AFR in The News – The Push to Pull the Teeth out of Dodd-Frank

Katherine Reynolds Lewis (The Fiscal Times)
September 29, 2011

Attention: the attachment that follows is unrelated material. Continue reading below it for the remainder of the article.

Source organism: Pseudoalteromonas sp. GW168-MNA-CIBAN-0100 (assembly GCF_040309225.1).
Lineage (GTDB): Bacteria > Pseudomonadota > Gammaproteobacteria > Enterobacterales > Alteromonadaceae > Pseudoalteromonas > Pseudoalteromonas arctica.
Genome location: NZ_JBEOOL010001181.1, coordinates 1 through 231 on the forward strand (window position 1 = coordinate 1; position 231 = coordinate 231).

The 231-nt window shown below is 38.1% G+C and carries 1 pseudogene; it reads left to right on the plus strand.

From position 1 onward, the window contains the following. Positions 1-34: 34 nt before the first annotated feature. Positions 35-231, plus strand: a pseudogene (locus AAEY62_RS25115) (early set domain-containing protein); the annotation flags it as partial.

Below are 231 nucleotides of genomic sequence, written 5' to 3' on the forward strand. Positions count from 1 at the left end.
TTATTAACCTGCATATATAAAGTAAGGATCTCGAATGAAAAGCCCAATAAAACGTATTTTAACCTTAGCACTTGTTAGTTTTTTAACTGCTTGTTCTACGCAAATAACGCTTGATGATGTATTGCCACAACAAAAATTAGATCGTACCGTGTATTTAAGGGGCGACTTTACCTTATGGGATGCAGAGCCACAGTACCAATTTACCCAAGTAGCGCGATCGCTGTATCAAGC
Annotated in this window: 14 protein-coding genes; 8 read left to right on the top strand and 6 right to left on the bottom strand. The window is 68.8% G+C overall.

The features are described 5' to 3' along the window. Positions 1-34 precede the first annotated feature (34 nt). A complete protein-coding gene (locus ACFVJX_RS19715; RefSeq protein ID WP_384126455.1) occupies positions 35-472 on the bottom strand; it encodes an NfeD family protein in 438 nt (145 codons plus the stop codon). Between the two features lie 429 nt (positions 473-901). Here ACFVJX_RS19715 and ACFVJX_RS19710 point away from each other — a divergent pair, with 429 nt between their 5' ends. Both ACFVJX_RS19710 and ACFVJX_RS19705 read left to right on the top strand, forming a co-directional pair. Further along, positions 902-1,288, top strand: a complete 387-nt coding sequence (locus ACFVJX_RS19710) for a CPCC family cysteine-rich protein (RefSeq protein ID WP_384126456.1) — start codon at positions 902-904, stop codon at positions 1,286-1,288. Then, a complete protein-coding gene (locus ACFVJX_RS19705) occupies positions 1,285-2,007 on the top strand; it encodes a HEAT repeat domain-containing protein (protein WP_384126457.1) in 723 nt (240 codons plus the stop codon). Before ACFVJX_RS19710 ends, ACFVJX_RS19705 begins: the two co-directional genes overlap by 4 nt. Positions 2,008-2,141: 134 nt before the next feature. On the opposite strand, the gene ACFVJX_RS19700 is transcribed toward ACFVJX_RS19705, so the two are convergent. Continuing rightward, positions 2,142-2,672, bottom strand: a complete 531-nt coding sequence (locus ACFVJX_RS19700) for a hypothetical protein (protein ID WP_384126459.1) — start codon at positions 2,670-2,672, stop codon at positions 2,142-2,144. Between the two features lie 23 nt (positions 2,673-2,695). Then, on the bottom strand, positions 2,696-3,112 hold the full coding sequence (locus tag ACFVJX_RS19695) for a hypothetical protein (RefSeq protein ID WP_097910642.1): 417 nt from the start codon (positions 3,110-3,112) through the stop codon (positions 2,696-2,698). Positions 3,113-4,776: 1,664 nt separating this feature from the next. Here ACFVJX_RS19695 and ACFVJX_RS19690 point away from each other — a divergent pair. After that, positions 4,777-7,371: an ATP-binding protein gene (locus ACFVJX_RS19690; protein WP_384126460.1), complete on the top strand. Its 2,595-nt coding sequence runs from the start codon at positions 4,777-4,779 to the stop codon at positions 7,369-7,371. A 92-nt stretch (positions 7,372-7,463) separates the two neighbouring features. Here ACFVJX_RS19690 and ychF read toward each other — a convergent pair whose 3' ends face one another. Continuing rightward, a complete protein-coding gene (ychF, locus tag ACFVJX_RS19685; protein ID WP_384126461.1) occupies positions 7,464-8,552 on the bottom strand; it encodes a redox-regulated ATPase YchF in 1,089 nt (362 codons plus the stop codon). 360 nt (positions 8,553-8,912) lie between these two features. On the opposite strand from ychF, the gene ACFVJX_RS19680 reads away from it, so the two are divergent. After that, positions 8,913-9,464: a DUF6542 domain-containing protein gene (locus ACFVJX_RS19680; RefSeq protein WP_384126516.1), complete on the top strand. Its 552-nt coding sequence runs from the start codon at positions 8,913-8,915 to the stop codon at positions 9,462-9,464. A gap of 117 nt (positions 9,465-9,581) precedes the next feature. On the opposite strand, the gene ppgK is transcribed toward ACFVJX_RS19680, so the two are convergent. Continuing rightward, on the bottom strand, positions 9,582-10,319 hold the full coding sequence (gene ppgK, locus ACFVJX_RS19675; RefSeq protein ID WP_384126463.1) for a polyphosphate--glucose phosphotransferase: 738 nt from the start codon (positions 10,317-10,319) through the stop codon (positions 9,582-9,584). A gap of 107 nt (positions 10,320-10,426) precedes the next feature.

“Shannon Greene, CEO of a Fort Worth leather supplier, ruefully recalls what happened to her business the last time Washington overhauled financial regulations. To comply with the 2002 Sarbanes-Oxley Act, Greene had to hire outside consultants and spend nearly nine months revamping procedures and controls –- at a total cost of $200,000, or 6 percent of her company’s earnings in 2004. ‘It was very painful, very stressful,’ says Greene, whose Tandy Leather Factory has 450 employees and 107 stores worldwide. ‘Could we have opened a few more stores with that $200,000? Absolutely.’ Greene didn’t see a single tangible benefit to the expense and hassle of Sarbanes-Oxley, which she believes punished law-abiding companies for the mistakes of a few bad apples. Now that federal regulators are beginning to write the nearly 400 rules mandated by the Dodd-Frank financial overhaul enacted last year, private-sector companies and their allies in Congress want the experience of Sarbanes-Oxley to stand as a cautionary tale for rules that may impose heavy costs on Corporate America without always demonstrating benefits. … A bill proposed by Sen. Richard Shelby, R-Ala., would force regulators to determine the economic impact of proposed rules, including on growth and job creation. Bills introduced in the House would take a similar approach. … The current economic turbulence is a direct result of insufficient regulation — so it makes no sense to curb pending rules that would address the causes of the crisis, says Lisa Donner, executive director of Americans for Financial Reform, a coalition of labor, civil rights, community, and small business groups. “The thought that what we need to get the economy going again is to cut back on regulation is astoundingly backwards,” she says, noting that recent polls suggest businesses are struggling with economic conditions, not overregulation.” Click here for more.